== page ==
• They are overly secretive in general, they tell you very little about their background or personal life
  • They are constantly breaking dates at the last-minute
  • You never go out in public
  • They always have strange elaborate excuses for some of their behavior
  • They are hyper secretive about their phone, email use, or internet searches
  • They accuse you of cheating, or need to know your whereabouts at all times – cheaters often suspect their partners.
  • They have relationships with opposite or same-sex partners that seem too intense or obsessive for a normal friendship

These are all huge red flags, that you’re dealing with a cheating partner.  DON’T LIVE IN DENIAL!  Use the cognitive part of your brain to drown out the fluttery, irrational, romantic emotions and learn the truth.  Everything you love and cherish could be a stake, don’t let someone treat you like a fool.  From my own personal experience with this, I have no regrets about finding out the truth in my marriage.  Both my former spouse and I are better off, and now we can both live our lives authentically.

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Facebook: Boys and Girls play differently

Danny & Alex on the See-Saw

Danny & Alex on the See-Saw (Photo credit: leekelleher)

In the title of this piece I use the terms boys and girls; but what I am really talking about is men and women.  Something about Facebook etiquette though makes me think of a school playground, so the title seems appropriate.  What is Facebook etiquette?  I don’t think any of us know yet, as social media is a relatively new forum.  It has been my experience that men and women behave completely differently on social media. As a performer I meet a lot of people and I used to friend just about anyone within reason.   I have learned the hard way that I can’t be so open.  Out of my 2700 friends, and I could have many more if I wasn’t so picky, the vast majority of negative activity has come from men.   I have had to deal with the following:

  • The Semi-Stalker – A male user who will comment on nearly everything, including completely mundane posts.  A true semi-stalker is someone who doesn’t know me well and who I may have met for an instant or is just someone I share multiple mutual friends.  Yet this virtual stranger will become fascinated by everything I post.  Most of the time, these men are in a relationship or married which makes their behavior even more unsettling.  I can’t help but picture them at their computer ready to pounce on my latest update.  Their behavior is unnerving and most Semi-Stalkers end up getting kicked off my page.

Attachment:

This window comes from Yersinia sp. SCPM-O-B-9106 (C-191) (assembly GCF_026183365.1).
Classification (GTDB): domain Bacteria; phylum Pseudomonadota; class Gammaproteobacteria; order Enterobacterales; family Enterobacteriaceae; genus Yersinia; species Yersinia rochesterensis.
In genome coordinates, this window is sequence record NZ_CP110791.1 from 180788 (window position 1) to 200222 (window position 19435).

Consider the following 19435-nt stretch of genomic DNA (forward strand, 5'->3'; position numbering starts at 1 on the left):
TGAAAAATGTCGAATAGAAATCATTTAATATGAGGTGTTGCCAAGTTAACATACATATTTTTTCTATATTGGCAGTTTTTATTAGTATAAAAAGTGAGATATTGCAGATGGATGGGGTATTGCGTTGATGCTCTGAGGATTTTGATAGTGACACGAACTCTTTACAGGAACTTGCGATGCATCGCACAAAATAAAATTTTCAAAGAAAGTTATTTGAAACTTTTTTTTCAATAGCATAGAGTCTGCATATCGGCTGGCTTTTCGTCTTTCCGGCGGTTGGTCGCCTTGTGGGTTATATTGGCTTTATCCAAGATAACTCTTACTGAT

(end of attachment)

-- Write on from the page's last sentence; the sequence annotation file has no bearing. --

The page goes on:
• The Full on Cyber Stalker – A male user who goes beyond the realm of Facebook to harass me.  I have had several men exhibit stalking behavior engaging negatively on this blog, my twitter account and in my regular email.  The worst was someone who did all three and even set up two fake OKCupid profiles to torment me.  I had mutual friends with this person, he lived in New York City and was also a performer.  I thought he would be OK, but he got so crazy he resorted to threats of physical violence.  My crime:  I had kicked him off my page when he made a sexually explicit comment on my wall in a political discussion.  At the time it happened I foolishly told him why I was deleting him in angry email.   Now I simply delete/block without comment.  The less I engage the stalker the better.
  • The I want to tell you Missy –  I’ll post anything political and a man will respond with an extremely long diatribe.  Most posts from unfamiliar men are condescending and include disrespectful language.  They act as if I don’t know what I am talking about, haven’t bothered to do research or am acting purely from emotion.  These men obviously don’t know me well, and I don’t think they have ever been published anywhere.  Everything I have written for the Huffington Post goes through an editorial process.  If I use a stat or fact I have to include a hyperlink in my article to a non-biased a source.  I am not exactly a lightweight and this isn’t my first time at the political discourse rodeo.  I never started a fight with them, and I never posted on their wall.  I don’t see the point in getting into it with someone who is diametrically opposed to me politically.  The discussion is going to go nowhere, and will end up being a huge waste of time.  So to my more Libertarian, Republican or conspiracy theory friends I usually just leave well enough alone.  Everyone can post whatever they want.  I don’t have to engage in a Facebook war with them because I don’t agree with their point of view, instead I just ignore their rants.  Although I have kicked people off for posting racist articles or absolute nonsense.   I get plenty of detractors and would be critics on my Huffington post articles and on this blog.  I don’t need it on my personal facebook page.